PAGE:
As part of its 'Regulatory Fitness and Performance Programme' (REFIT), the Commission will examine the existing EU consumer legislation. This fitness check will be much broader than the current proposals and cover a number of consumer Directives 21 including the Consumer Sales and Guarantees Directive (the rules of which will, in respect of online sales, be replaced by the proposal on goods).

The wide-ranging consultation undertaken for the proposed pieces of legislation has identified many issues that are relevant for both online and off-line sales of goods. In this way, a large part of the analysis work concerning the issues to be carried out under the REFIT exercise for the Consumer Sales and Guarantees Directive has already been undertaken when developing the proposed rules for online sales of goods.

This analysis will be complemented by data from the fitness check analysis on the application of the Consumer Sales and Guarantees Directive to sales of goods, which are expected in 2016. This data and therefore the outcome of the REFIT exercise on this point are not yet available. If the outcome of the REFIT exercise will confirm the preliminary results of the ongoing analysis - which seems to be pointing towards the need for a Commission initiative on offline sales of goods – these conclusions could feed into the progress made by the co-legislators on the proposal for online sales of goods, for instance by expanding its scope. Though action to tackle the key obstacles that hamper online cross-border commerce is urgent and unavoidable, it is the Commission's objective to ensure a legal framework of coherent rules applied throughout the EU for both online and offline sales.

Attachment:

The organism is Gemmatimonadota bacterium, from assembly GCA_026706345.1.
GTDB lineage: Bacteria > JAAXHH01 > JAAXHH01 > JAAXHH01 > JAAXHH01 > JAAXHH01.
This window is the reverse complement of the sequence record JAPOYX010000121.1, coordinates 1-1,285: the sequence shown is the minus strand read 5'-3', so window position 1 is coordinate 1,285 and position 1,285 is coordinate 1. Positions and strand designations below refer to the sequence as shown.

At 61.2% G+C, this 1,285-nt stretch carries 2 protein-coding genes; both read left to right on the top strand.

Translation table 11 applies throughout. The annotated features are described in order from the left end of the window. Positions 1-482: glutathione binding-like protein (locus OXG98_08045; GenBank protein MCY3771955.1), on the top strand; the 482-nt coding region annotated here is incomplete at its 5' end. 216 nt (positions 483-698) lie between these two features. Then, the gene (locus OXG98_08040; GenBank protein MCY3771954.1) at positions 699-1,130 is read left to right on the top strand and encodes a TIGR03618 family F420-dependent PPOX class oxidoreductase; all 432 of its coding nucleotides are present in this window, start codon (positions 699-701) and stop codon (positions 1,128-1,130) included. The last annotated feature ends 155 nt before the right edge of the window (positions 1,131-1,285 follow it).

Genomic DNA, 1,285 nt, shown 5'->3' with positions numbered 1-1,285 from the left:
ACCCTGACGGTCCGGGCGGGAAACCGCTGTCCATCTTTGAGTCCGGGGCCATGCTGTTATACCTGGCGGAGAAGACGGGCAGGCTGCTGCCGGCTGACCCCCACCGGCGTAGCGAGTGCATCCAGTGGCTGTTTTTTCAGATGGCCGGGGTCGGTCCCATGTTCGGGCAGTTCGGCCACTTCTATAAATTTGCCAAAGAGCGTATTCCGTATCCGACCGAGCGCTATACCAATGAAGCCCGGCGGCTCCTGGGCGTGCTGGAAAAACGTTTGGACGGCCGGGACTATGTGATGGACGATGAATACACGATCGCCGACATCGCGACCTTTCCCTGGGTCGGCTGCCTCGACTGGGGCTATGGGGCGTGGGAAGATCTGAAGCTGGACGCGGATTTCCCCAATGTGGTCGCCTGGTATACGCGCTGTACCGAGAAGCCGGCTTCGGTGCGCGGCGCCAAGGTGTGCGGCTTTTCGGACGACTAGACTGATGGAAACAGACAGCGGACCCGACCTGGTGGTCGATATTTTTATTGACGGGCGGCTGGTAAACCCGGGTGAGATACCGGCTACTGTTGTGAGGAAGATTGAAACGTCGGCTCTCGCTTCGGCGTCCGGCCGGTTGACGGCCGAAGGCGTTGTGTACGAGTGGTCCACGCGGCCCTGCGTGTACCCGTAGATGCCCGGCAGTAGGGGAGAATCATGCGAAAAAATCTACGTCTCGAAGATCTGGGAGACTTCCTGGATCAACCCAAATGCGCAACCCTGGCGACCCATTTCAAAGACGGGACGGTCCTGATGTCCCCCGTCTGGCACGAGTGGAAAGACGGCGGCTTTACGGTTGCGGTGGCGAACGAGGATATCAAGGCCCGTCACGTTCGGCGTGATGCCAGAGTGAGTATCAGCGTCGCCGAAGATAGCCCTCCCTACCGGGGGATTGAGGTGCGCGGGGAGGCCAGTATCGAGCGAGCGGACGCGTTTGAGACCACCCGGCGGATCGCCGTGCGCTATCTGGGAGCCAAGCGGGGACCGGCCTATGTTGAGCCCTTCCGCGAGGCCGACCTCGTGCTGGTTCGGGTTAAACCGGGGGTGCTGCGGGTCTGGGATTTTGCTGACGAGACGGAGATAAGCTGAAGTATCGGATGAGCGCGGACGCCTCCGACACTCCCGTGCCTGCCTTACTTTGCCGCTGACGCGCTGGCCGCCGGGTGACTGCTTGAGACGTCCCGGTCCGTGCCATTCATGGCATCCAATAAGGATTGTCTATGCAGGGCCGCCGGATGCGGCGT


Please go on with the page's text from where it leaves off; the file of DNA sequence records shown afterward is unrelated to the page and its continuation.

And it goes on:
5. Turning intention into reality

The digital contract proposals are "ambitious political steps towards a connected Digital Single Market notably … by modernising and simplifying consumer rules for online and digital purchases”, as announced by the guidelines of President Juncker. 22 They are among the first deliverables of the Digital Single Market Strategy, transforming these guidelines into concrete policy. They are the first steps towards creating economic growth through a business-friendly environment and strong consumer confidence in a genuine Digital Single Market. It is now up to the co-legislators to turn this intention into a reality for European consumers and businesses. The Commission will continue to work closely with the European Parliament and the Council to make this happen.

(1) European B2C E-commerce Report 2015. Ecommerce Europe. Excluding Bulgaria, Cyprus, Croatia, Lithuania, Luxembourg, Malta, Slovenia and Slovakia for which data are not available. p.29 - All figures contained in this Communication are also available in the Commission Staff Working Document containing the Impact Assessment accompanying the Proposals for a Directive of the European Parliament and of the Council on certain aspects concerning contracts for the supply of digital content and a Directive of the European Parliament and of the Council on certain aspects concerning contracts for the online and other distance sales of goods, SWD (2015) 275.